Hunting For (and By) Polar Bears
Ursa Major and Ursa Minor (photo: Mark Seth Lender)
Arvia’juaq, is a small island in Hudson Bay, and a good place to find polar bears. But as Mark Seth Lender finds out on his journey North, when you are out hunting for bear the bear might be hunting, too.
CURWOOD: Heading north now, up to a small island in its northwest corner of Hudson Bay called Arvia’juaq. Writer Mark Seth Lender went there with an Inuit guide Billy Ukutak, to look for polar bears. But as Mark learned the hard way, when you are out hunting for bears the bears might be hunting, too.
© 2012 Mark Seth Lender
All Rights Reserved
LENDER: There they are: Ursa Major, Ursa Minor, side by side, white as old bone China. Bellies swaying they come up over the rise, and scent the air. They look down at the beach and watch us drift, dragging on our anchor, just out of reach. They have a fine and friendly look. Smooth brow and lips in the line of a permanent smile along the jaw. Little bear raises his little round ears like a dog who wants to play. You cannot see his teeth. Or hers. Only massive paws and the small black eyes.
Little Bear nuzzles his mother, leans in to her ear like he’s whispered some small and secret want. And now she’s looking at us too, in a brief transfixing stare, head lowered so you can see how big her shoulders are, and the power there. And down the bank she comes. And ambles in. And dunks her head into the frigid polar sea as if there’s something of interest there...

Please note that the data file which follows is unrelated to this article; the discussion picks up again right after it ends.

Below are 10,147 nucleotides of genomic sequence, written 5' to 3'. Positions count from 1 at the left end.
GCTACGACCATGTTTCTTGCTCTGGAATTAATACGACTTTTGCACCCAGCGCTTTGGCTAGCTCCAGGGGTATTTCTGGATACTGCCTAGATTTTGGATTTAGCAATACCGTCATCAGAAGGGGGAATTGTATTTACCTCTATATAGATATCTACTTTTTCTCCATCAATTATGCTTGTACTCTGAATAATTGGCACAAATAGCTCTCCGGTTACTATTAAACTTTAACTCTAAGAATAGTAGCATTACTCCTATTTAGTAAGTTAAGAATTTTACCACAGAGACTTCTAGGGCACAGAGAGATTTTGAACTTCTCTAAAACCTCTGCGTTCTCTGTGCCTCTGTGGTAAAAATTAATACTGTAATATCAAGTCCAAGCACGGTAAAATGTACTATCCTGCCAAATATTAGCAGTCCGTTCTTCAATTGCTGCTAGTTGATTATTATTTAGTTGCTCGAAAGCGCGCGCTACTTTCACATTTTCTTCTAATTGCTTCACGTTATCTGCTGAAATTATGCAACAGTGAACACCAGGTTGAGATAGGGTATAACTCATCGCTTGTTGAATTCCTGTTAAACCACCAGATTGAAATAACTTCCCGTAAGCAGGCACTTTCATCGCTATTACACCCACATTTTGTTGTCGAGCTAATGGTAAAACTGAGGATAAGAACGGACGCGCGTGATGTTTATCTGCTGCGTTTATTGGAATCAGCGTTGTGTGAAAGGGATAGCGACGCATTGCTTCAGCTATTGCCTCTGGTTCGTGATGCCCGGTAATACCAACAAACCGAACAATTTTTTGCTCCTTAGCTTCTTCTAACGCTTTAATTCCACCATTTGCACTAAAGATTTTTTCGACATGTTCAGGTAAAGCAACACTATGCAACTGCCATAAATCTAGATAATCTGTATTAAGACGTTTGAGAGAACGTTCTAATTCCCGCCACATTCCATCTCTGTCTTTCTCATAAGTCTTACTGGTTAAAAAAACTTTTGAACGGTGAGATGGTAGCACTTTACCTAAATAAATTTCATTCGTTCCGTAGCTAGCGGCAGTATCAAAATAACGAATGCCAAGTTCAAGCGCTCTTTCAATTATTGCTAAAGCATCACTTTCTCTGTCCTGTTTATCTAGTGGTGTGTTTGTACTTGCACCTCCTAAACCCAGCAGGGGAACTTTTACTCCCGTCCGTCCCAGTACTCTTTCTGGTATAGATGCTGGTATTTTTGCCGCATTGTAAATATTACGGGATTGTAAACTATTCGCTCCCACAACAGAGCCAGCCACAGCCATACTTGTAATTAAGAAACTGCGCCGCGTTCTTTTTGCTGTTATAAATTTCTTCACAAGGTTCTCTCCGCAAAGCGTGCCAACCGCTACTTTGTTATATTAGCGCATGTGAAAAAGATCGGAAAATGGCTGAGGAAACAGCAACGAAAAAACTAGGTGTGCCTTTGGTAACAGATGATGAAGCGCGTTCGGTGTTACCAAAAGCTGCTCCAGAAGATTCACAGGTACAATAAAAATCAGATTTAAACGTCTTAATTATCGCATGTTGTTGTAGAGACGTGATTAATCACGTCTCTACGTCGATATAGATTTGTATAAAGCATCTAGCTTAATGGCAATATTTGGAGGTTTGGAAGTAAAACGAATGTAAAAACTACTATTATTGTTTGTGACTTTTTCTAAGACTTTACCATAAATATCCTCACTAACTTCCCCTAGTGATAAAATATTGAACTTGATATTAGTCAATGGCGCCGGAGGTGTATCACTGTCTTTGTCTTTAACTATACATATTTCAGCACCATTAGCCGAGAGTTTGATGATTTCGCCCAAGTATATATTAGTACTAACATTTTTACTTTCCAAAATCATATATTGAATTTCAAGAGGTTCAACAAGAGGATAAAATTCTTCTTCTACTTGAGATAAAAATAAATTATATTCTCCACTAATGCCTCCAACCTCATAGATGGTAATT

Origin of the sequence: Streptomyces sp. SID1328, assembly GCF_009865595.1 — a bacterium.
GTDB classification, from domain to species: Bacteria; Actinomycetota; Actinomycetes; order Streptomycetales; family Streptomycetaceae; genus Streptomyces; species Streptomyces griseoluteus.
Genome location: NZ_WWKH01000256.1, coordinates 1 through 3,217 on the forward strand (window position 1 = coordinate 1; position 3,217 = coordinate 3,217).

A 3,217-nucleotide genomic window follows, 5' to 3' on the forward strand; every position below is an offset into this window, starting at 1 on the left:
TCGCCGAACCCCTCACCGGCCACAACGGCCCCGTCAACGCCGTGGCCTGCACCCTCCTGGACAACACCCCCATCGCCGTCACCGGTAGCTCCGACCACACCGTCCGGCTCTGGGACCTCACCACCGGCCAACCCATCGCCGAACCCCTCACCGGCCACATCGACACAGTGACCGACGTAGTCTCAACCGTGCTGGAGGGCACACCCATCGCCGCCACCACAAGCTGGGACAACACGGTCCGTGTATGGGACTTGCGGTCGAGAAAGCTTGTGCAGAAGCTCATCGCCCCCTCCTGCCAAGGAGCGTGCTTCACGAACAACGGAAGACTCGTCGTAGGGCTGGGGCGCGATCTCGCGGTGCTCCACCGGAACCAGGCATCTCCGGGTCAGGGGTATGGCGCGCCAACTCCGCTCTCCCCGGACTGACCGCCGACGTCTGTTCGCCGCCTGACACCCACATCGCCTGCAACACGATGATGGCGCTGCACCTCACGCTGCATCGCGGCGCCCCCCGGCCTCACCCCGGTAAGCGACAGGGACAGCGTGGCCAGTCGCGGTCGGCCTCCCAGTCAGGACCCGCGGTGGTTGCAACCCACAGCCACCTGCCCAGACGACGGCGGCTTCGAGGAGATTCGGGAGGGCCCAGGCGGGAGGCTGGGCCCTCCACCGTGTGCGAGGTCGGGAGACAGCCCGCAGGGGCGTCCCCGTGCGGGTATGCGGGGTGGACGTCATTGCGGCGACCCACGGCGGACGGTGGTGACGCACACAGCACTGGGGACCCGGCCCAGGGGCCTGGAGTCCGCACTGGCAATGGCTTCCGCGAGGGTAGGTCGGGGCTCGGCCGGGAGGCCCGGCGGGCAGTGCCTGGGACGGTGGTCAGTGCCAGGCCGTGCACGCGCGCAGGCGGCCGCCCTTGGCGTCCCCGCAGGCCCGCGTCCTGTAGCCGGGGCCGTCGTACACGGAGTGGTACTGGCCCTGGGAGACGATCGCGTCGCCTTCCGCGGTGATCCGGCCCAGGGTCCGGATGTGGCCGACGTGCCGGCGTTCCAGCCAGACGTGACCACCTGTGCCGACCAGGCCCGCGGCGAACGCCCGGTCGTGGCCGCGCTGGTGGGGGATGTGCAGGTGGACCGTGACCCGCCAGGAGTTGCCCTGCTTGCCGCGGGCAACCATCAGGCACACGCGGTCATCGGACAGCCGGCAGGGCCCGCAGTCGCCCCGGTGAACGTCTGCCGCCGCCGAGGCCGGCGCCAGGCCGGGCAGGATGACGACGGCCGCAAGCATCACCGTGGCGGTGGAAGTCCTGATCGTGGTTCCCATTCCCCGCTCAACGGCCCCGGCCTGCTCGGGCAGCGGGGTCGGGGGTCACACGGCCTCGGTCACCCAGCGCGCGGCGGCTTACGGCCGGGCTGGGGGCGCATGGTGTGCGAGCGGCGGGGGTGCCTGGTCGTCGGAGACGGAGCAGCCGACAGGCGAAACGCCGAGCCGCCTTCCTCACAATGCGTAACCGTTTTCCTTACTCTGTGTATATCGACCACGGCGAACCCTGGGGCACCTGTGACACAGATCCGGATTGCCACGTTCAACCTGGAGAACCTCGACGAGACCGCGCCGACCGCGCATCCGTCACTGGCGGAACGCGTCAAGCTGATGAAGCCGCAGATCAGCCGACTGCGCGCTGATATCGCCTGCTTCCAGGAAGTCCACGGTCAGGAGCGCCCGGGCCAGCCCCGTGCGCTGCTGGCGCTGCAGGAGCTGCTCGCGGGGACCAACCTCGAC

She stares at us again.
And walks away, and looks, again.
And angles back as if she intends to investigate that shoal over there. And turns, toward us, and moves our way that much deeper and further into the Bay. And the wind shifts and the boat swings.
And the little one (so much as five hundred pounds of polar bear is small) takes it all in to learn just how it’s done. His mother’s final gambit when it comes will be to disappear beneath the choppy little waves. And all our attention focused where she used to be, she’ll come up on the other side with a roar of water like the inrushing tide… And the last we’d hear. Like seals, knocked off a floe berg.
And it’s time to get the hell out of here.
Leave the anchor cut the line pull out the choke and yank the starter cord as hard as you can while the motor sputters like a drowning man: hope-hope-hope; hope; hope… hope-hope-hope. Hope.
CURWOOD: The fieldwork for Mark Seth Lender’s essay was supported by the Hamlet of Arviat and Arviat Community Ecotourism. For photographs of Momma Bear and Baby Bear, lumber on over to our website, LOE.org.
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